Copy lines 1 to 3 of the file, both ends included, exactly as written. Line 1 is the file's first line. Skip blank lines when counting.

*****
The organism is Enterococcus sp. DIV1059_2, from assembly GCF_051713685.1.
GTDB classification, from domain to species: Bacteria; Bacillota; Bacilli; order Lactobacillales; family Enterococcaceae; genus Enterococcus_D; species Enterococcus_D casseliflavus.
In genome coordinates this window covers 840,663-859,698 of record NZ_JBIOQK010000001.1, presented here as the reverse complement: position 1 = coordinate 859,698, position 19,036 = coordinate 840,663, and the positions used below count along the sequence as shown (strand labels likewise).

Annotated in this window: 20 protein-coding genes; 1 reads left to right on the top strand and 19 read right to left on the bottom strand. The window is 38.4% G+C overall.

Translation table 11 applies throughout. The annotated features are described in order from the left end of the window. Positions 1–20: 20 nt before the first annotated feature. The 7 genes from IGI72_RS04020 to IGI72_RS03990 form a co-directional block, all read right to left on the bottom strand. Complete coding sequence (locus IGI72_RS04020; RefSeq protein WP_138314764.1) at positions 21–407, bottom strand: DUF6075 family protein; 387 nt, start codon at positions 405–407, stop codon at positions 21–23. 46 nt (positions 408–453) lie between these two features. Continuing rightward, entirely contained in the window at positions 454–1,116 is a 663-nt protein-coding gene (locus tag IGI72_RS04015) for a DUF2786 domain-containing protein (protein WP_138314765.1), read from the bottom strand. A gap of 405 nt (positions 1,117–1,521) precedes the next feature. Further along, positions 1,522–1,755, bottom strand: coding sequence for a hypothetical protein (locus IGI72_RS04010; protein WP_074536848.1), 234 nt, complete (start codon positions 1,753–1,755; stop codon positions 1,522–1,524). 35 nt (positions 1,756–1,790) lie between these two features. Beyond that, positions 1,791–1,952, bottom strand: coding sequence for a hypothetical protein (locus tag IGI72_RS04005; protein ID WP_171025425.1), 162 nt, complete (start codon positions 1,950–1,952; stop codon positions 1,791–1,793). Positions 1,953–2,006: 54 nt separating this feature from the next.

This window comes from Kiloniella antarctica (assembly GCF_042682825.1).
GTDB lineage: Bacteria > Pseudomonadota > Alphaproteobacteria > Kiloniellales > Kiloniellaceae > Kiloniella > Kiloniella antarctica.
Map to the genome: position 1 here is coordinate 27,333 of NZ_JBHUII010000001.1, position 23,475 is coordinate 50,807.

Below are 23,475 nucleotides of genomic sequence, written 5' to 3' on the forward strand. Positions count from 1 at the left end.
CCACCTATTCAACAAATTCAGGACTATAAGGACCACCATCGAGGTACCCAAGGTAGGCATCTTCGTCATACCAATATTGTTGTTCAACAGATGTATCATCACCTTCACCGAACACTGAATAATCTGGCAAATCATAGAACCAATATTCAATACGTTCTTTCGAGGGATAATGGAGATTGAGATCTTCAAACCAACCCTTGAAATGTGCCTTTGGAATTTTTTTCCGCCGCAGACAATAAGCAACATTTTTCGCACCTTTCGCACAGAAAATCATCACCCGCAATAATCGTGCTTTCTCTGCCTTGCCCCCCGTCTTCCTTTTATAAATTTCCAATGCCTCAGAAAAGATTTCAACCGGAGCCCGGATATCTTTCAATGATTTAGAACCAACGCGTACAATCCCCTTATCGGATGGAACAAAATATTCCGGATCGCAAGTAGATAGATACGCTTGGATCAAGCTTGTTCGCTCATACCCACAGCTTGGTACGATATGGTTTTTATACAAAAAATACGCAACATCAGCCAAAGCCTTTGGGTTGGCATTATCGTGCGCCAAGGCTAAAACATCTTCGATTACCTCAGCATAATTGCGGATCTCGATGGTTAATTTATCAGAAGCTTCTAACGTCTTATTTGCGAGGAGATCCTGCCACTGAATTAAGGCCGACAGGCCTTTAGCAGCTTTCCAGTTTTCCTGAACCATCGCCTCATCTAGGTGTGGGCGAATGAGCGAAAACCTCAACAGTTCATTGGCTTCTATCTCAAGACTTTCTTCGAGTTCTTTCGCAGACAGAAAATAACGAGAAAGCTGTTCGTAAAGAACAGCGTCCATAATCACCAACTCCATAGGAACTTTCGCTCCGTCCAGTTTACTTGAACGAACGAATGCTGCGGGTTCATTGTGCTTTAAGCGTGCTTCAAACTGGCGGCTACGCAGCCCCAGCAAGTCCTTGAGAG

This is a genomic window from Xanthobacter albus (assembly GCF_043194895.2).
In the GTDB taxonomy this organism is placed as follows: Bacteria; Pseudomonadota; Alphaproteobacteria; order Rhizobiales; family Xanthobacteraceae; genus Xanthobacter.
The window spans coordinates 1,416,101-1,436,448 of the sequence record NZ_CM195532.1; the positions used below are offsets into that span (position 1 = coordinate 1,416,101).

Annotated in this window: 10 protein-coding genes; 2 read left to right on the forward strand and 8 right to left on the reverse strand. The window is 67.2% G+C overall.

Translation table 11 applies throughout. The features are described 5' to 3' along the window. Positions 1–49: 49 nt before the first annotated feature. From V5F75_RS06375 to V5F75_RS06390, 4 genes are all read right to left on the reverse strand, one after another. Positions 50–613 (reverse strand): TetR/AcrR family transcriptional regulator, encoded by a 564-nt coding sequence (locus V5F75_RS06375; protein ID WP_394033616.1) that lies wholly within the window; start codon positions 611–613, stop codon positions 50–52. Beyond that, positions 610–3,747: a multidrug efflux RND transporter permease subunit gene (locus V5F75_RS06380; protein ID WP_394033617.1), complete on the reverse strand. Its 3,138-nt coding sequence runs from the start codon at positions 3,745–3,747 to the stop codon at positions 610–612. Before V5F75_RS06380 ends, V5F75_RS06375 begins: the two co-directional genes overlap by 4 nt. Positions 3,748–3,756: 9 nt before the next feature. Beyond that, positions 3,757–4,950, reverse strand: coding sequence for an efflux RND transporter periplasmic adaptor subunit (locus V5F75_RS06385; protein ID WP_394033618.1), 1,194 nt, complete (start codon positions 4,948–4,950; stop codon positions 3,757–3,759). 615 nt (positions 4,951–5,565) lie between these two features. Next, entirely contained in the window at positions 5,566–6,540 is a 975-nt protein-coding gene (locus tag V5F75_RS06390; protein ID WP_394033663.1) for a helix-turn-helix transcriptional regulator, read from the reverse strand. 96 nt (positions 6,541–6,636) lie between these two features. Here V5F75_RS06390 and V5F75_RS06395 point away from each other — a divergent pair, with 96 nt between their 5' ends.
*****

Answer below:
The organism is Enterococcus sp. DIV1059_2, from assembly GCF_051713685.1.
GTDB classification, from domain to species: Bacteria; Bacillota; Bacilli; order Lactobacillales; family Enterococcaceae; genus Enterococcus_D; species Enterococcus_D casseliflavus.
In genome coordinates this window covers 840,663-859,698 of record NZ_JBIOQK010000001.1, presented here as the reverse complement: position 1 = coordinate 859,698, position 19,036 = coordinate 840,663, and the positions used below count along the sequence as shown (strand labels likewise).